You also qualify for a £1,000 personal savings allowance.

This means you can earn up to £3,500 in savings interest in each tax year before having to pay any tax on your savings.

 

If you earn £30,000...

 

You exceed the personal allowance by more than £5,000, so you don't qualify for the savings starter rate.

However, as you're a basic-rate taxpayer you still qualify for the £1,000 personal savings allowance. T

his means that the first £1,000 of savings interest earned in each tax year will be tax-free.

Do parents pay tax on their children's savings?

If you're a parent and want to put some money into your child's savings account, there are some strict rules in place to stop you using their tax-free allowances as a way of cutting down your own tax bill.

If the interest on the savings you put into your child's savings account exceeds £100 a year before tax (or £200 if both parents give money), all of this interest (not just the amount over £100) will be added to your savings income, and taxed as if it were your own.

This could mean you're unexpectedly pushed over your personal savings allowance and will have to pay tax on the savings interest.

The £100 limit applies to income from gifts from parents, step-parents, or guardians only – not other family members, such as grandparents, or friends.

Consider tax-free savings accounts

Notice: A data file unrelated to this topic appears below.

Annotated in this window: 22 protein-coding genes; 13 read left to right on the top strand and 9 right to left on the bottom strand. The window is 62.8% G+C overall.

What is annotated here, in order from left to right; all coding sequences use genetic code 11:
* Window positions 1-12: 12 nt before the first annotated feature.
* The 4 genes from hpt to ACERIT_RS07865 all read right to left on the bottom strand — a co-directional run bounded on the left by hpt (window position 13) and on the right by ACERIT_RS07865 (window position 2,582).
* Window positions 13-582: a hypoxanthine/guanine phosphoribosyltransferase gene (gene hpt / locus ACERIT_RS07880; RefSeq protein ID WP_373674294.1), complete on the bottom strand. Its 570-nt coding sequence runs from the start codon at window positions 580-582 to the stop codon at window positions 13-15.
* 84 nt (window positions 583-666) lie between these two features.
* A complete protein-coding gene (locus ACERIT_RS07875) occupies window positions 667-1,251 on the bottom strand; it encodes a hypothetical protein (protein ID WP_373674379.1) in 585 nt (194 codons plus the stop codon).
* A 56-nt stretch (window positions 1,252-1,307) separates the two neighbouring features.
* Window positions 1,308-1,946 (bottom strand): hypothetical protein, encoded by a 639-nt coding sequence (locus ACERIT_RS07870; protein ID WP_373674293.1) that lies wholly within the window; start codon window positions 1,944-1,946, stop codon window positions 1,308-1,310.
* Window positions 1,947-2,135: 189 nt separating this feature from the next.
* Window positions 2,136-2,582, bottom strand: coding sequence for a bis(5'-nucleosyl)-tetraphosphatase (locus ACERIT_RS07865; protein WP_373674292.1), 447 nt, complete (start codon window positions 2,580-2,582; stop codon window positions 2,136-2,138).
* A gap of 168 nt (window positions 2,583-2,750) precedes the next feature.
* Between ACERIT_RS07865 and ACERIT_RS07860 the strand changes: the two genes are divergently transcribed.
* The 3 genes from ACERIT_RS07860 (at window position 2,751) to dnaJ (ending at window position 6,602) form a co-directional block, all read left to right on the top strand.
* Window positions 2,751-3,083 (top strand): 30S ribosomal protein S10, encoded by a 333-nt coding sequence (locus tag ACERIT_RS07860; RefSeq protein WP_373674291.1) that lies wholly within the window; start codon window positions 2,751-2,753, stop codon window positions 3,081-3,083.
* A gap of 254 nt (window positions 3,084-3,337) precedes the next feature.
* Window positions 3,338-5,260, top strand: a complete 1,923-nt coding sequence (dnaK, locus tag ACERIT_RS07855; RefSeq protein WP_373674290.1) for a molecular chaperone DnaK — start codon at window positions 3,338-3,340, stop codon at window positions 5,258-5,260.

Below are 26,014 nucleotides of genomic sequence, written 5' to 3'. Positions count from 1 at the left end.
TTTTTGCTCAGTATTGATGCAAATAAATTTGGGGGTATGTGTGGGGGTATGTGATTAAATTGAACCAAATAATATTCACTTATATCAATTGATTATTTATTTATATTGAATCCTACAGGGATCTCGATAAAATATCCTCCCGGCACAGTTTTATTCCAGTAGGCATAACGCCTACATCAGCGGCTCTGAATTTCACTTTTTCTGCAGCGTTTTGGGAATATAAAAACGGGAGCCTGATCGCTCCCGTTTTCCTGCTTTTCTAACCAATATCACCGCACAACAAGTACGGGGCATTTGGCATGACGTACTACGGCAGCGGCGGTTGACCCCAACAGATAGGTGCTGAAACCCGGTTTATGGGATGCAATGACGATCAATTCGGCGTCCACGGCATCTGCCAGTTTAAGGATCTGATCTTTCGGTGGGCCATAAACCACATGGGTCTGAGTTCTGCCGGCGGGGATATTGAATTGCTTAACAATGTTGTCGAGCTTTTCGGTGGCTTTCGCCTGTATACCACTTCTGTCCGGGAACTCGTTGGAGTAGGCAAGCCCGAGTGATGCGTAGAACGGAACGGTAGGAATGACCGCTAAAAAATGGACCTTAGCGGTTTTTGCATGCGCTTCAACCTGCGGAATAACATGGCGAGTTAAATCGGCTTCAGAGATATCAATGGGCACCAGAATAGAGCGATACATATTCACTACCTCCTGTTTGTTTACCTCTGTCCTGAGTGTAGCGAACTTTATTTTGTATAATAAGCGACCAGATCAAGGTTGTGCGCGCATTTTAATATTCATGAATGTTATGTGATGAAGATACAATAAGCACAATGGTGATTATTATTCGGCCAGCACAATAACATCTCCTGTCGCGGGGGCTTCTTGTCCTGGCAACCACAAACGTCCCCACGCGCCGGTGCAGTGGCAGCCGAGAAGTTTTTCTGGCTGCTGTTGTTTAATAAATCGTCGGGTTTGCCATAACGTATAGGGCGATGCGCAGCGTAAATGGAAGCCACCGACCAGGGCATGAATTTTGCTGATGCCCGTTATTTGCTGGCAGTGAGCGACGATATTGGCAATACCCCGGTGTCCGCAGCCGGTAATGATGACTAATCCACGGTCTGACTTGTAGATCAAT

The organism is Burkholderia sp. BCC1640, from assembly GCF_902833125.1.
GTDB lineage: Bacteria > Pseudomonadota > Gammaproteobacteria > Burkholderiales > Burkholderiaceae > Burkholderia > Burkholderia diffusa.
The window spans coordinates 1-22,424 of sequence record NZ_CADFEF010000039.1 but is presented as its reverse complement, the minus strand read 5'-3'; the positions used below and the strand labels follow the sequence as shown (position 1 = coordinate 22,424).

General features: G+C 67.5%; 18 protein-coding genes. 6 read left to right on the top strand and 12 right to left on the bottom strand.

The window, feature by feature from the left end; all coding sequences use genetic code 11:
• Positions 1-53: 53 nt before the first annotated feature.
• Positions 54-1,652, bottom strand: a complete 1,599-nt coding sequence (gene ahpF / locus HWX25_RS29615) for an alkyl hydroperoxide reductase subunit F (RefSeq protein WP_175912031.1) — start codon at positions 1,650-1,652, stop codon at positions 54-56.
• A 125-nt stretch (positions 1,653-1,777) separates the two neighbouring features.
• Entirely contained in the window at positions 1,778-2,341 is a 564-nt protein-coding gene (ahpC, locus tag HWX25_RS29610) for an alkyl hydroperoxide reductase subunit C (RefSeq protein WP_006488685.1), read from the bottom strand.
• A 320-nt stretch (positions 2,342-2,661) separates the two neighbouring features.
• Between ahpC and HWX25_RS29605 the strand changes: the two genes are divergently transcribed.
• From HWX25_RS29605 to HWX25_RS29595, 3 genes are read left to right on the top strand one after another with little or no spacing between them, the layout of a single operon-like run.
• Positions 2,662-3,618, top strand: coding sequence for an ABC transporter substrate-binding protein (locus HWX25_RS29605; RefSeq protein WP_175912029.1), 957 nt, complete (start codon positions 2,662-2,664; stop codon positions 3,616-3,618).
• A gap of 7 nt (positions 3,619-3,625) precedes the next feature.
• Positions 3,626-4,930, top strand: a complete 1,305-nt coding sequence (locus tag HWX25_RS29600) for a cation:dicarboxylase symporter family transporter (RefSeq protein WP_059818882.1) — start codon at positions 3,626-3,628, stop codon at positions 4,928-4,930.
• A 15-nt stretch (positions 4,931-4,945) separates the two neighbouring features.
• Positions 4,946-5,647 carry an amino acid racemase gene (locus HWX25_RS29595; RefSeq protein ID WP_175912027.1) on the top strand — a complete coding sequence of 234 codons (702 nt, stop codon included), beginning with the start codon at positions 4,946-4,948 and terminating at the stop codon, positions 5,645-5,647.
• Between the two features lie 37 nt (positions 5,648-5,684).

If income from your gift is likely to breach the £100 limit, then you should consider paying into a tax-free investment. This can be a cash child trust fund (CTF) if you opened one before December 2010, or a tax-free Junior Isa.

There's a limit to how much you can pay into a Junior Isa each tax year; for 2018-19 annual limit is £4,260, which will increase to £4,368 in 2019-20.

Can children have a Junior and adult Isa?

Once children turn 16, a loophole in Isa law means that they are eligible for two Isa allowances - both the Junior Isa allowance and the adult Isa allowance.

So, in the 2019-20 tax year, they could deposit a combined total of £24,368 into their respective Isas.

They'll be able to do this until the age of 18, when any Junior Isas will be switched to adult Isas, and therefore only the adult Isa rules will apply.

Find out more in our : Isa rules and allowances

How do I reclaim tax on children's savings?

Tax used to be deducted from savings accounts automatically, meaning that parents had to complete form R85 when they opened an account in a child's name, to make sure they didn't pay tax unnecessarily. 

Since the personal savings allowance was introduced for basic and higher-rate taxpayers in April 2016, this form has become obsolete, as all savings income from bank and building society accounts is now paid without tax deducted. 

However, if you think your child paid too much tax under the old system, you can reclaim it for them by completing form R40 and sending it to HM Revenue and Customs (HMRC). It takes around six weeks to get a refund.